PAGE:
The business case for cyber resilience
What do the US Secret Service, the suburb Table View and church elders have in common?
The answer requires a bit of context, explained Brian Pinnock, MEA sales engineering director at Mimecast.
Speaking at ITWeb Security Summit 2019 in Cape Town yesterday, Pinnock noted the US Secret Service is responsible for protecting the US president and also takes care of various cyber security incidents.
He noted the first non-US citizen to join the US Secret Service was a South African. He was hired because activities happening in suburbs like Table View are having enough of an impact that the US is taking notice. What activities, you may ask?
According to Pinnock, various syndicates are running elaborate cyber crime groups from these areas and many of these sinister characters are hiding behind a religious façade. These are the people sending SMSes claiming you have won the lottery, or the phishing e-mails that catch more people than would be expected.
Pinnock used this example to showcase how the global threat landscape has evolved, with the rise of savvy and strategic syndicates that are able to adapt far quicker than we can. As businesses increasingly make their move to the cloud and embrace digital, it has become easier for sinister actors to find flaws in their security and manipulate them.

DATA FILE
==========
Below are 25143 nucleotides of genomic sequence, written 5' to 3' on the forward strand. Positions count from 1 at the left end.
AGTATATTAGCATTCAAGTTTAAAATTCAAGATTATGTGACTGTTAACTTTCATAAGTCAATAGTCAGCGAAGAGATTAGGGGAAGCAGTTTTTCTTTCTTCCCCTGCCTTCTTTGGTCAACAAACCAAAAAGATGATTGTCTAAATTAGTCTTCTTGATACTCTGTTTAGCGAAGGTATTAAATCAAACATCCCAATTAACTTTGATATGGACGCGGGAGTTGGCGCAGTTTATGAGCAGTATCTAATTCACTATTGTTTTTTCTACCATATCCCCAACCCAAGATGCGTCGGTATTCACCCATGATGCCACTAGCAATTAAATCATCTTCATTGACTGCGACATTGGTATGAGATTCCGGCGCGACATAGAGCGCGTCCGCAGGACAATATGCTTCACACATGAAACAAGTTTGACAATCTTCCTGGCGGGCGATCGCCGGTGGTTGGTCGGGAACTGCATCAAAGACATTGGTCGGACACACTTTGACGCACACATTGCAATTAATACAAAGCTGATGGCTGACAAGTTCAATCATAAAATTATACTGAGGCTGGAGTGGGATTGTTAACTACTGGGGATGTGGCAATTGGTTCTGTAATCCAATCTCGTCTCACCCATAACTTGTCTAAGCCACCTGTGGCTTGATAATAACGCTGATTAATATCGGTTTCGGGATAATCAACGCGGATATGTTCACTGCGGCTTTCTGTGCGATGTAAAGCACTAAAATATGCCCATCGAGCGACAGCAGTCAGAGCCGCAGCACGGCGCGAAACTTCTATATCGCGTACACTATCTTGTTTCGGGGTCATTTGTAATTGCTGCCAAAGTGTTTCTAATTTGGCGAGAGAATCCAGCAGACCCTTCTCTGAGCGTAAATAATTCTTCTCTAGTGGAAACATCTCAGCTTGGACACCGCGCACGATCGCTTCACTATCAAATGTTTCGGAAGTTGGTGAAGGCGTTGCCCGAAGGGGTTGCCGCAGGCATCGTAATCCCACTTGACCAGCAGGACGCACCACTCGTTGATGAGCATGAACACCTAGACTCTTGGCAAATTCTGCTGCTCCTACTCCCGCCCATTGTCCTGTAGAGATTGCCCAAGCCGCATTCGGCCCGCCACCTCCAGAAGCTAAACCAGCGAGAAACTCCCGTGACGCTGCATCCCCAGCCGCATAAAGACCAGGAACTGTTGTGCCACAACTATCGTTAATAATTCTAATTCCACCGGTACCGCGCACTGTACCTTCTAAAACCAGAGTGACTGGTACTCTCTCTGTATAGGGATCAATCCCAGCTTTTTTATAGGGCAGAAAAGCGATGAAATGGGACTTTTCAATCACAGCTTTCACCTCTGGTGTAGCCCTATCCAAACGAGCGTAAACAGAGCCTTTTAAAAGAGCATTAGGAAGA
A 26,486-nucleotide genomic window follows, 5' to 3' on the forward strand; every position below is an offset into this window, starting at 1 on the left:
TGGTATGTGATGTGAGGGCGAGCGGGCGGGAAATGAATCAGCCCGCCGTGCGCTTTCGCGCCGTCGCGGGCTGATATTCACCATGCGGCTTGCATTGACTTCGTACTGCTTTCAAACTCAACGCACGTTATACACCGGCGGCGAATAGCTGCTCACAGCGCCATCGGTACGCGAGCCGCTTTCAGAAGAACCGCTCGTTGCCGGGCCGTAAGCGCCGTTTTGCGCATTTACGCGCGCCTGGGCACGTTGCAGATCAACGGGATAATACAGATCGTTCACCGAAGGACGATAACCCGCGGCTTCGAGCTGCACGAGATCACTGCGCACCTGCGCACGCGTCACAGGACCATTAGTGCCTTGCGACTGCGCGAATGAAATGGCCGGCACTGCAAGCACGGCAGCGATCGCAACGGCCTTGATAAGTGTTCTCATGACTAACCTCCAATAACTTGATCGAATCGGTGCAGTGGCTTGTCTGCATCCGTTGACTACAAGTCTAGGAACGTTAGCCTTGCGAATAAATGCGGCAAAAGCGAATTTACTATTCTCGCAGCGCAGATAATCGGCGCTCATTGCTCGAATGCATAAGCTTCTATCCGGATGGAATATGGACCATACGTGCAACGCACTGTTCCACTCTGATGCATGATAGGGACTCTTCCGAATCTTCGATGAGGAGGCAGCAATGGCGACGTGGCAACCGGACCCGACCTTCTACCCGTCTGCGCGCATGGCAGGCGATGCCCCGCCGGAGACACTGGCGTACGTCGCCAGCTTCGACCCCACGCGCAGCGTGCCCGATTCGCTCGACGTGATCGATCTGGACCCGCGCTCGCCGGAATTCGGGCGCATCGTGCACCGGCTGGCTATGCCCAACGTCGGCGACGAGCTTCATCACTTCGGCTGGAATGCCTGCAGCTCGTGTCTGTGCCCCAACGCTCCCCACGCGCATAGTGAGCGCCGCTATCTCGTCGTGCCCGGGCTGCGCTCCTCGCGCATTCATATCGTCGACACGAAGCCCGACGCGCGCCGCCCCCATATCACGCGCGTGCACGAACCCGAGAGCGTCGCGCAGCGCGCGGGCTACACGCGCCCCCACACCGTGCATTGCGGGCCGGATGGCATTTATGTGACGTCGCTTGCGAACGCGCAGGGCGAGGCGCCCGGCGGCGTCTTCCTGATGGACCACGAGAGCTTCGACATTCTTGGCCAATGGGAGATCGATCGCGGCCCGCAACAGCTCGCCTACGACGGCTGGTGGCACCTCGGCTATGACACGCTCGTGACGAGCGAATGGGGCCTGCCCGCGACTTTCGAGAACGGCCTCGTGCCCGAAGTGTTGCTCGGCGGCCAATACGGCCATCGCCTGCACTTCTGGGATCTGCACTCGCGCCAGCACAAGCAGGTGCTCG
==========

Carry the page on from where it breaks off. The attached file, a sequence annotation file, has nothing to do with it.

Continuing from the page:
“The tactics are changing. Criminals are now using ‘as-a-service’ style models much in the same way a vendor would. This is why cyber resilience has become so important.”
Pinnock believes all organisations must come up with strategies to keep working even if they are hit by a cyber attack.
And technology is not the only answer. “But it is part of the answer.”
Cyber resilience is about being proactive, not reactive. It’s about business continuity, data recovery and response. It’s also about durability; having a system in place that can seamlessly switch to an available service should something go wrong.
According to Pinnock, this system must ensure all security policies still apply even when the company is in disaster recovery mode. In the event that systems do not hold up, the business needs to be prepared and geared to recover, noted Pinnock.